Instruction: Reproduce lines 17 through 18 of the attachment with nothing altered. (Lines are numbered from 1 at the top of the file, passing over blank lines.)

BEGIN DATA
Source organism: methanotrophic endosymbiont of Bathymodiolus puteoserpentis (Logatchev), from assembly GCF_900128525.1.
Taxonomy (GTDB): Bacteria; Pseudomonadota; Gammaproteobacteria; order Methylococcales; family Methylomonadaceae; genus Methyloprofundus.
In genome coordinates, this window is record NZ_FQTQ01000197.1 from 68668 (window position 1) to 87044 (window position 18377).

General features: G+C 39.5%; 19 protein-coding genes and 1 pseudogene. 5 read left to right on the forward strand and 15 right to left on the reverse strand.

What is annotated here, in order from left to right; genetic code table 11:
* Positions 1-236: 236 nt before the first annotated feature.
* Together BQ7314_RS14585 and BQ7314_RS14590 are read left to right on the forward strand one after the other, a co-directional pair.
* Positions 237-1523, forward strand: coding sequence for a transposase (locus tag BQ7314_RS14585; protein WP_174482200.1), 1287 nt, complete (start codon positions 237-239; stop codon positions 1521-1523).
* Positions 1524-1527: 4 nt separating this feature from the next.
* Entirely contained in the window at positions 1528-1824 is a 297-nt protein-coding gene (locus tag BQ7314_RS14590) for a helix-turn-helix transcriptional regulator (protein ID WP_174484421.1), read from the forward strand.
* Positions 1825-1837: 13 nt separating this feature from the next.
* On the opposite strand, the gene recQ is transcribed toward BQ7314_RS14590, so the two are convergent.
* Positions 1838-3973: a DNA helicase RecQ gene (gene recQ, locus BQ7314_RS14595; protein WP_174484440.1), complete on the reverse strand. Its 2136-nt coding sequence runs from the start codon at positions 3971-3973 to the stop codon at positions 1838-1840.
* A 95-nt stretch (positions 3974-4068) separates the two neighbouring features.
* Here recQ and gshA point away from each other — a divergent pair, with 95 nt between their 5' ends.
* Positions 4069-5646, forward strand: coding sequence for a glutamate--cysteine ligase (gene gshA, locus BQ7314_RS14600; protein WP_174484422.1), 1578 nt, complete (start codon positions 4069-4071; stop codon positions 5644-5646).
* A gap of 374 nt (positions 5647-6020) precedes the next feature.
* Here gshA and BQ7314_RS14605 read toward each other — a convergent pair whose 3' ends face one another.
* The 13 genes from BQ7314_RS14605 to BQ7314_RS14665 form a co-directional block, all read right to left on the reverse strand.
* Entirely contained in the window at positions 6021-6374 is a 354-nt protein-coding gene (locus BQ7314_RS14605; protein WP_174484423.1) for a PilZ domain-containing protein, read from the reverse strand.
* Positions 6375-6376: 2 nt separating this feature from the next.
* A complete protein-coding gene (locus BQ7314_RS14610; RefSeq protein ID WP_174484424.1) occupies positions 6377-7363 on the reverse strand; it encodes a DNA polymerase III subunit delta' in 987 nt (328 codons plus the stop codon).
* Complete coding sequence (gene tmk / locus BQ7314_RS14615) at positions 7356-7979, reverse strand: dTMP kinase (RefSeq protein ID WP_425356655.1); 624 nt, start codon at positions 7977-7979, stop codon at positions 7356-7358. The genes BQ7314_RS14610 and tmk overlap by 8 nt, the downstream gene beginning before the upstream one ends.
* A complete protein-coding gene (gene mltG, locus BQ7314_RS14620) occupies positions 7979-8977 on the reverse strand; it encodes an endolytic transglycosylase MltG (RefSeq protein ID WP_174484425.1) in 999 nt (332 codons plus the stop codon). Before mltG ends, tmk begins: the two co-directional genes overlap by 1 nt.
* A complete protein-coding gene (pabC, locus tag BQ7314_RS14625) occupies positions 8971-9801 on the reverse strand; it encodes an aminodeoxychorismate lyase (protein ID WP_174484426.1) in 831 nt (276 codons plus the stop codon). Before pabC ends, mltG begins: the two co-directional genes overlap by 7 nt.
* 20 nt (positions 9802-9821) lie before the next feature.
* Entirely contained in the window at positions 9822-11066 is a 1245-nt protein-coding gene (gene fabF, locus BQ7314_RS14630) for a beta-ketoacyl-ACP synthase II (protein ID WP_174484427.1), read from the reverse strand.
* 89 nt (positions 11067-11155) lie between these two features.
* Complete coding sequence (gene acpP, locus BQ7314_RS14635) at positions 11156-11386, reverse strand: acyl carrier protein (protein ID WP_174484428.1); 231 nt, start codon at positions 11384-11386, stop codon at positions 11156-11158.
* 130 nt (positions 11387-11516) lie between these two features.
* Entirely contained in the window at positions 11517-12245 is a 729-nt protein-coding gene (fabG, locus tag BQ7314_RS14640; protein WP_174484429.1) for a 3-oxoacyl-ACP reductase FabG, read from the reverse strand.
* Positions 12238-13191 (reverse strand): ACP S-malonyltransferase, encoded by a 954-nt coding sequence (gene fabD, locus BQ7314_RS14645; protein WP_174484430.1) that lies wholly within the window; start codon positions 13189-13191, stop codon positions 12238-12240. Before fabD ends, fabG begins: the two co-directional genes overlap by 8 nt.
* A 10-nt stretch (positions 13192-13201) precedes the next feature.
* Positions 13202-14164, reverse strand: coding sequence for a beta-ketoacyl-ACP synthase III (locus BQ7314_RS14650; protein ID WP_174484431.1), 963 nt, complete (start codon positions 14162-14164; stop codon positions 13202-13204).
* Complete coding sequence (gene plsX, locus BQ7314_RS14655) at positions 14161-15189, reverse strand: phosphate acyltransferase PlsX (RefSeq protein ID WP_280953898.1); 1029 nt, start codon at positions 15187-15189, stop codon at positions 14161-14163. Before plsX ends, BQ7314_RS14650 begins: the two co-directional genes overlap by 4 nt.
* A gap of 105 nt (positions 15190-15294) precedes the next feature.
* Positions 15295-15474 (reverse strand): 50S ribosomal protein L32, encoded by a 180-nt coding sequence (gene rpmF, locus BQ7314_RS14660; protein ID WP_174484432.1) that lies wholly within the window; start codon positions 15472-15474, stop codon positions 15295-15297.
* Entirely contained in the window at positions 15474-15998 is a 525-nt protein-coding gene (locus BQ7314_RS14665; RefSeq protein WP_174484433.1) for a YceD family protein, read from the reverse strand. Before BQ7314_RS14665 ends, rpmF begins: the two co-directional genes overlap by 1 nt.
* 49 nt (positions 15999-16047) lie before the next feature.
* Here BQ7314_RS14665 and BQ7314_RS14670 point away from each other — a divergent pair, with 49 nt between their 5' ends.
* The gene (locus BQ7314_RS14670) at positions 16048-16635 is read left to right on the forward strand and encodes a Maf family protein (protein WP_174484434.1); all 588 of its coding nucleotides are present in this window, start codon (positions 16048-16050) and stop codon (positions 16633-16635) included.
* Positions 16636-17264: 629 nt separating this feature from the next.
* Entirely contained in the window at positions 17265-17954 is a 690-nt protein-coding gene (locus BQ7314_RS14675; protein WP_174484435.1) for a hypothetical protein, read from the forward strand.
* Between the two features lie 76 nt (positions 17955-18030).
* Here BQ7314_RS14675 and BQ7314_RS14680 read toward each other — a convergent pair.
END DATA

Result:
* A gap of 374 nt (positions 5647-6020) precedes the next feature.
* Here gshA and BQ7314_RS14605 read toward each other — a convergent pair whose 3' ends face one another.